Friday, May 25, 2007

Pork barrel (Katrina) politics in Mississippi

Chris Kromm and Sue Sturgis take A harder look at Haley Barbour's post-Katrina miracle in Salon 05/25/07. Rightwing Republican Governor Haley Barbour has raked in the cash for Katrina relief. But it's taking quite a while for that famous Republican "trickle-down" to get there for ordinary citizens.

They quote Roderick "Rocky" Pullman, president of the Board of Supervisors in hard-hit Hancock County on the Mississippi Gulf Coast:

The recovery is proceeding so slowly that, almost two years after the storm, most of his neighbors still can't get mail. Before Katrina, the majority of Pearlington residents used post-office boxes; but since no post offices -- or any other major city, county or school buildings in Hancock County -- have been rebuilt, they have to drive an hour round-trip to Bay St. Louis to pick up a letter.

"We've been asking for three post offices to be erected in Hancock County for well over a year now and have got no response whatsoever," Pullman says. "Those are the kind of things that really bother you. It's hard to get people to feel good when they have to spend the amount of money they do with the price of gasoline just to get their mail."

Barbour, the former chairman of the Republican National Committee with close ties to the Bush administration, has definitely proved more successful than his maligned Louisiana counterpart, Democratic Gov. Kathleen Blanco, in one respect: lobbying Washington for cash. In fact, Barbour's ability to steer a lopsided share of Katrina money to Mississippi has touched off a firestorm of outrage in Louisiana, which suffered considerably more destruction from the storm.
In the everything-is-partisan-politics administration of Dick Cheney and George Bush, Mississippi's two Republican Senators (Trent Lott and Thad Cochran) have no trouble getting federal money appropriated. But getting results for ordinary voters is another thing.

Interestingly enough, Mississippians have consciously hoped for pork-barrel appropriations for the state, leading them to return creeps like Thad Cochran (among other things, one of the most hardline torture supporters in the Senate) and Trent Lott to office time after time, seniority normally leading to increased clout.

For the residents of Hancock County, Barbour and Mississippi's ability to capture the lion's share of Katrina relief dollars makes the slow progress in their area all the more demoralizing. The county's 911 system still operates out of a trailer. Damaged wastewater and drainage systems frustrate hopes of a return to normalcy; earlier this month in Waveland, 16 miles east of Pearlington, a 9-and-a-half-foot alligator was found swimming in a drainage ditch next to a bus stop at 8 o'clock in the morning. Mayor Tommy Longo says the creatures freely roam throughout devastated residential areas.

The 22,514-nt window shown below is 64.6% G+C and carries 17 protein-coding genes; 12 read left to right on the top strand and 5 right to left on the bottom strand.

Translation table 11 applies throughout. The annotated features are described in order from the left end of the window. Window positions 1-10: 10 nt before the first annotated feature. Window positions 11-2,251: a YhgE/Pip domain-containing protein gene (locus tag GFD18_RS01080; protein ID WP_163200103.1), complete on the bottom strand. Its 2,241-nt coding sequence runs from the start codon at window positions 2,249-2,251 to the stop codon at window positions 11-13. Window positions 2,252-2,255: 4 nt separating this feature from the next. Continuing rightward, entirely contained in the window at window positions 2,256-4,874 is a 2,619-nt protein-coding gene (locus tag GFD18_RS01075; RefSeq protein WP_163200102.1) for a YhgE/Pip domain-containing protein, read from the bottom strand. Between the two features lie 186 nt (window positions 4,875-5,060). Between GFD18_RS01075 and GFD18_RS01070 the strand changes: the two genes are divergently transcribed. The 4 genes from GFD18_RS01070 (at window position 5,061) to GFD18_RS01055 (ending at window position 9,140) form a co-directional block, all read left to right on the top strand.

Indeed, Hancock County was one of three Gulf Coast areas recently singled out as having "severe problems" by the Rockefeller Institute on Government and the Louisiana Public Affairs Council, with the towns of Waveland and Bay St. Louis flat-out "struggling to survive."

Most important, Hancock leaders say, Mississippi leaders and their federal allies have failed to use their clout to tackle some of the most obvious barriers to rebuilding.
I wouldn't pretend that enough white voters are likely to shift their support to the Democrats in Mississippi or other Deep South states that they are likely to make a major dent in the Republicans' current Solid South block.

But two of Mississippi's four Congressional Representatives are Democrats, though one of them often votes with the Republicans. And the Republicans sure aren't develivering very well for working people in the South, especially not in the hurricane-damaged areas of Mississippi.

But the Republicans are the White People's Party, i.e., they oppose laws and programs that might particilarly benefit blacks. And as long as that remains a major criterion for significant numbers of white voters in those states, the Republicans can continue to hold the most important statewide offices.

But Kromm and Sturgis give us a good snapshot of what Republican rule in the Deep South looks like in practice. And what it will continue to look like as long as the Republicans remain in their current authoritarian, neosegregationist mode.

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